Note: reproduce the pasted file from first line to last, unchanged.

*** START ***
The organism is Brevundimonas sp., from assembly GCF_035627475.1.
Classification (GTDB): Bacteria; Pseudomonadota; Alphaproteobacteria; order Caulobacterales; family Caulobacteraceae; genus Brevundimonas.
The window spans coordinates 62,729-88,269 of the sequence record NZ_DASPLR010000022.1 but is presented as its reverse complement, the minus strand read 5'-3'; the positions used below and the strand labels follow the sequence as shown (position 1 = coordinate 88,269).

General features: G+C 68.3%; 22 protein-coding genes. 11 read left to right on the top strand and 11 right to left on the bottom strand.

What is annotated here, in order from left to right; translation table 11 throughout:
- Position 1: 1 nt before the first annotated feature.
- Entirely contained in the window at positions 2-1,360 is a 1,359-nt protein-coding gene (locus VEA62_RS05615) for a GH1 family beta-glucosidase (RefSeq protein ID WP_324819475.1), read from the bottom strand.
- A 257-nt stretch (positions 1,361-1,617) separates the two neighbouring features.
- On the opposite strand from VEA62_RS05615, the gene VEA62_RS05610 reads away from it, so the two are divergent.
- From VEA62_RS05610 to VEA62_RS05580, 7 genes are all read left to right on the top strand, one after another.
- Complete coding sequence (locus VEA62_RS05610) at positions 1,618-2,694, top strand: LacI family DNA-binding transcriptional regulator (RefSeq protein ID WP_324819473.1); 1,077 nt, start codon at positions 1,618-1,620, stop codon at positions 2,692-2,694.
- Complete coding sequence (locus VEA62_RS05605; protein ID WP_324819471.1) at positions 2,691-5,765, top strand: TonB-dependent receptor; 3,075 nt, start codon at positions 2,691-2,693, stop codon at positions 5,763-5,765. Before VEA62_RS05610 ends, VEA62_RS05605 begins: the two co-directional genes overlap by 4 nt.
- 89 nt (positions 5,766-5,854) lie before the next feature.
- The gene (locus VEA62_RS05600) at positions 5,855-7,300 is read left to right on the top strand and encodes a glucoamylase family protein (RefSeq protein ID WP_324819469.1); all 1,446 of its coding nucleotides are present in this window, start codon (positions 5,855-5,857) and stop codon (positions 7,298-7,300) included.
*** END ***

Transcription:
The organism is Brevundimonas sp., from assembly GCF_035627475.1.
Classification (GTDB): Bacteria; Pseudomonadota; Alphaproteobacteria; order Caulobacterales; family Caulobacteraceae; genus Brevundimonas.
The window spans coordinates 62,729-88,269 of the sequence record NZ_DASPLR010000022.1 but is presented as its reverse complement, the minus strand read 5'-3'; the positions used below and the strand labels follow the sequence as shown (position 1 = coordinate 88,269).

General features: G+C 68.3%; 22 protein-coding genes. 11 read left to right on the top strand and 11 right to left on the bottom strand.

What is annotated here, in order from left to right; translation table 11 throughout:
- Position 1: 1 nt before the first annotated feature.
- Entirely contained in the window at positions 2-1,360 is a 1,359-nt protein-coding gene (locus VEA62_RS05615) for a GH1 family beta-glucosidase (RefSeq protein ID WP_324819475.1), read from the bottom strand.
- A 257-nt stretch (positions 1,361-1,617) separates the two neighbouring features.
- On the opposite strand from VEA62_RS05615, the gene VEA62_RS05610 reads away from it, so the two are divergent.
- From VEA62_RS05610 to VEA62_RS05580, 7 genes are all read left to right on the top strand, one after another.
- Complete coding sequence (locus VEA62_RS05610) at positions 1,618-2,694, top strand: LacI family DNA-binding transcriptional regulator (RefSeq protein ID WP_324819473.1); 1,077 nt, start codon at positions 1,618-1,620, stop codon at positions 2,692-2,694.
- Complete coding sequence (locus VEA62_RS05605; protein ID WP_324819471.1) at positions 2,691-5,765, top strand: TonB-dependent receptor; 3,075 nt, start codon at positions 2,691-2,693, stop codon at positions 5,763-5,765. Before VEA62_RS05610 ends, VEA62_RS05605 begins: the two co-directional genes overlap by 4 nt.
- 89 nt (positions 5,766-5,854) lie before the next feature.
- The gene (locus VEA62_RS05600) at positions 5,855-7,300 is read left to right on the top strand and encodes a glucoamylase family protein (RefSeq protein ID WP_324819469.1); all 1,446 of its coding nucleotides are present in this window, start codon (positions 5,855-5,857) and stop codon (positions 7,298-7,300) included.